“Every morning a bus — or this van really — picked us up and drove us to MGM, ” Roque explained. The daily routine was jam-packed; the kids worked hard and there were trailers set up so they could go to school throughout the day. “We’d start our morning together and from there it depended on what sketches we were in,” Roque explained. “We’d have rehearsal, then perhaps go back to school, then recordings, then we’d put on the show.”
The amount of work that goes into a 5-day-a-week variety show is unparalleled, and there are few television shows — starring adults let alone kids — which can claim that honor. “We taped every day, for most of the year. . . our hiatus was not nearly as long as most shows get,” Roque confirmed. And the early-season Mouseketeers saw the longest hours. “I don’t think the schedule was as heavy in the later seasons as it was for us in the first couple of seasons because some stricter child labor laws had been introduced,” Roque shared. With a cast of child stars who grew up to be grounded, successful role models, perhaps the rigorous routine helped keep them out of trouble. “I was a bit of a late bloomer,” Roque joked. “I don’t think my ‘teen days’ really started until after I was 18!”
All the work was worth it and the chemistry and camaraderie fans saw between the Mouseketeers was genuine. “We really did work well together,” Roque recalls fondly. “We were kids, and we were all just excited to be there doing what we loved.” While being a Mousekeeter was hard work, Roque and her castmates were living their dreams as artists. “We worked so much all the time, that was all we had to do, so you really had to love it,” Roque explained about performing. “And I still love it today!”
Roque mesmerized MMC audiences with her incredible voice. I vividly remember watching her dedicate her moving solo “Miss You Like Crazy” to the memory of her father. I sat in my living room captivated by Roque’s performance and got goosebumps from her sincerity, the enormous vocal range she effortlessly reached, and my naive disbelief that someone my age had lost a parent. The touching scene faded to black and has remained with me for thirty years.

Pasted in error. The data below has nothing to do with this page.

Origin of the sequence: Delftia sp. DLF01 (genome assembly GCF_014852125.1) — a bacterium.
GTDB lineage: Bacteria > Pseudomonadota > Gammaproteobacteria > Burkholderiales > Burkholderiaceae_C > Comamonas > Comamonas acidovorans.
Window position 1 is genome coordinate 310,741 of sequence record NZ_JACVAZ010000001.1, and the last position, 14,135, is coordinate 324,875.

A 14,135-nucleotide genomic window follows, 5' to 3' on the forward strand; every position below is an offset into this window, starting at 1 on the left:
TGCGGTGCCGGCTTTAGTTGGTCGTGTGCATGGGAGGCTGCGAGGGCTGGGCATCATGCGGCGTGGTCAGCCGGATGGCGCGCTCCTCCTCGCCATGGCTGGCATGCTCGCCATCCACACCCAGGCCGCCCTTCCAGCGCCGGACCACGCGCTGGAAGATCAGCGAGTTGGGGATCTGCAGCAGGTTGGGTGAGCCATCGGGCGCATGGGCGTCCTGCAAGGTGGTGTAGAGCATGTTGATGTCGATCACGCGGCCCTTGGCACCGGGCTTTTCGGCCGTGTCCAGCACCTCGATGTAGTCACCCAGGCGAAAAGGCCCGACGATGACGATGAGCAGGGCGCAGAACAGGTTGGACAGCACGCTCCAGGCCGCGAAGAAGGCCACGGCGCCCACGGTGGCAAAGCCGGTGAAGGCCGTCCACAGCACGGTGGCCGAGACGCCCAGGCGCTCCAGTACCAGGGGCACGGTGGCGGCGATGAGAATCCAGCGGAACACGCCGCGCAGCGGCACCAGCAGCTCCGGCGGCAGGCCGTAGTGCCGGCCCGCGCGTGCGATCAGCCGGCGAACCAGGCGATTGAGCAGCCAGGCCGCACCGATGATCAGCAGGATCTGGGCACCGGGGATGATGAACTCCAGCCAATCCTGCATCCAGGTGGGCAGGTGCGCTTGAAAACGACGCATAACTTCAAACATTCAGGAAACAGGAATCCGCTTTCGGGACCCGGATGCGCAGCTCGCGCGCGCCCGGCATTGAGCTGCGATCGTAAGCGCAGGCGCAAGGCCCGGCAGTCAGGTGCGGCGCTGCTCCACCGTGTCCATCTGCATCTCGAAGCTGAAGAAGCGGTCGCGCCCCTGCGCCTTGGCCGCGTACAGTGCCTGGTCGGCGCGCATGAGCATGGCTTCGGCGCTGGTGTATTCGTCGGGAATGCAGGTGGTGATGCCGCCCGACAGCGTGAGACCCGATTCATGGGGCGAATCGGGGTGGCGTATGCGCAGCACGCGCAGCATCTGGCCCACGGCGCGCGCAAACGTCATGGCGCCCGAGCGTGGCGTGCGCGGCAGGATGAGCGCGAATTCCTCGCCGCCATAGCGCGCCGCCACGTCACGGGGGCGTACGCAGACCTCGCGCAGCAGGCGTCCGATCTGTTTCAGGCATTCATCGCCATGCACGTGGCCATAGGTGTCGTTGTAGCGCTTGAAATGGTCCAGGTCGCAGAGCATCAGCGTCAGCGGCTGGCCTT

After performing her heart out for 95 episodes, Roque left The Mickey Mouse Club. “After the second season, my mom wanted me to have my high school years,” she explained. Roque returned to Miami to continue school and shortly thereafter landed the lead role as the titular character in the broadway play “Betsey Brown.”
Roque captured the attention of several record executives and soon signed a record deal with Warner Brothers. She later signed with Universal, then Interscope, but then decided she wanted out of it. “I thought I wanted a break [from entertainment] but I got called back into it because it was not leaving me spiritually, ” Roque shared. “I can’t stop, it’s in me, it’s who I am.”
Today, Roque is making Christian gospel music with an independent record label and it’s where her heart is. “I feel so much more passionate about it,” she shares. “I feel happier, like I can transcend this place for a moment and really feel this peace, this love, this excitement that are experiencing.” Sharing her faith with others through her gift of music is rewarding to Roque. “We go beyond everything spiritually together as a community, worshipping and singing our praises to Jesus,” she explains. “It takes off the pressure of having to perform when you’re giving it all to Him.”
Roque stays in touch with her fans through social media, which she admits wasn’t something she dove right into. “I’ve really been doing it for about a year and a half, so I still consider myself a newbie.” Sharing everything — from what she eats to where she shops — didn’t come naturally to Roque, who remembers a time when people in the public eye didn’t even have to think about Instagram. “I used to think, ‘I’m out there to perform, I’m not bringing everyone home with me’!” she joked. She recognizes it’s a new time, though, and is now “trying to invite people in” via social media. She even regularly shares a spiritual segment called “1 Minute Word With Roque” on Instagram. “I do it because it helps me and helps other people,” she said.
As the 30th anniversary of The Mickey Mouse Club approached, Roque and her fellow Mouseketeers took to social media to spread the word about an exciting reunion. Mouseketeers Chasen Hampton and Dale Godboldo spearheaded the celebration and had a huge surprise in store for fans. The two friends (along with the folks with “Always in the Club,” the foundation Godboldo founded) began planning the festivities well over a year in advance.